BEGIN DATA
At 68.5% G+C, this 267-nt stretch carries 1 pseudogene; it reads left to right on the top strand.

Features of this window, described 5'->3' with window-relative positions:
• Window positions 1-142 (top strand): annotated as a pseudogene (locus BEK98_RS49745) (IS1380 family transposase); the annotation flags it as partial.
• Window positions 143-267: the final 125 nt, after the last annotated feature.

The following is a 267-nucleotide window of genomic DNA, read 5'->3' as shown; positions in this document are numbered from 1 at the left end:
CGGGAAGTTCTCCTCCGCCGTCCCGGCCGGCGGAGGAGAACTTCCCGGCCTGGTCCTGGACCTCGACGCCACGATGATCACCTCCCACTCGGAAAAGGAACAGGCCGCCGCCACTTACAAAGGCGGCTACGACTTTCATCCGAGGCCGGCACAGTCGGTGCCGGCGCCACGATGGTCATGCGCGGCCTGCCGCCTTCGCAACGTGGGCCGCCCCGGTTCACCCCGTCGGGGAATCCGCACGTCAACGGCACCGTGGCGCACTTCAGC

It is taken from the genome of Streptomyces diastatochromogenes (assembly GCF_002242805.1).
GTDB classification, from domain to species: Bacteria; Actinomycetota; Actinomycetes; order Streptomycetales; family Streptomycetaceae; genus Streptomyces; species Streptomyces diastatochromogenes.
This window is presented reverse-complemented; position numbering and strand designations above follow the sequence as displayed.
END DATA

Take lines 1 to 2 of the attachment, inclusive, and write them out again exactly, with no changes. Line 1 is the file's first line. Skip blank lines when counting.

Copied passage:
At 68.5% G+C, this 267-nt stretch carries 1 pseudogene; it reads left to right on the top strand.

Features of this window, described 5'->3' with window-relative positions: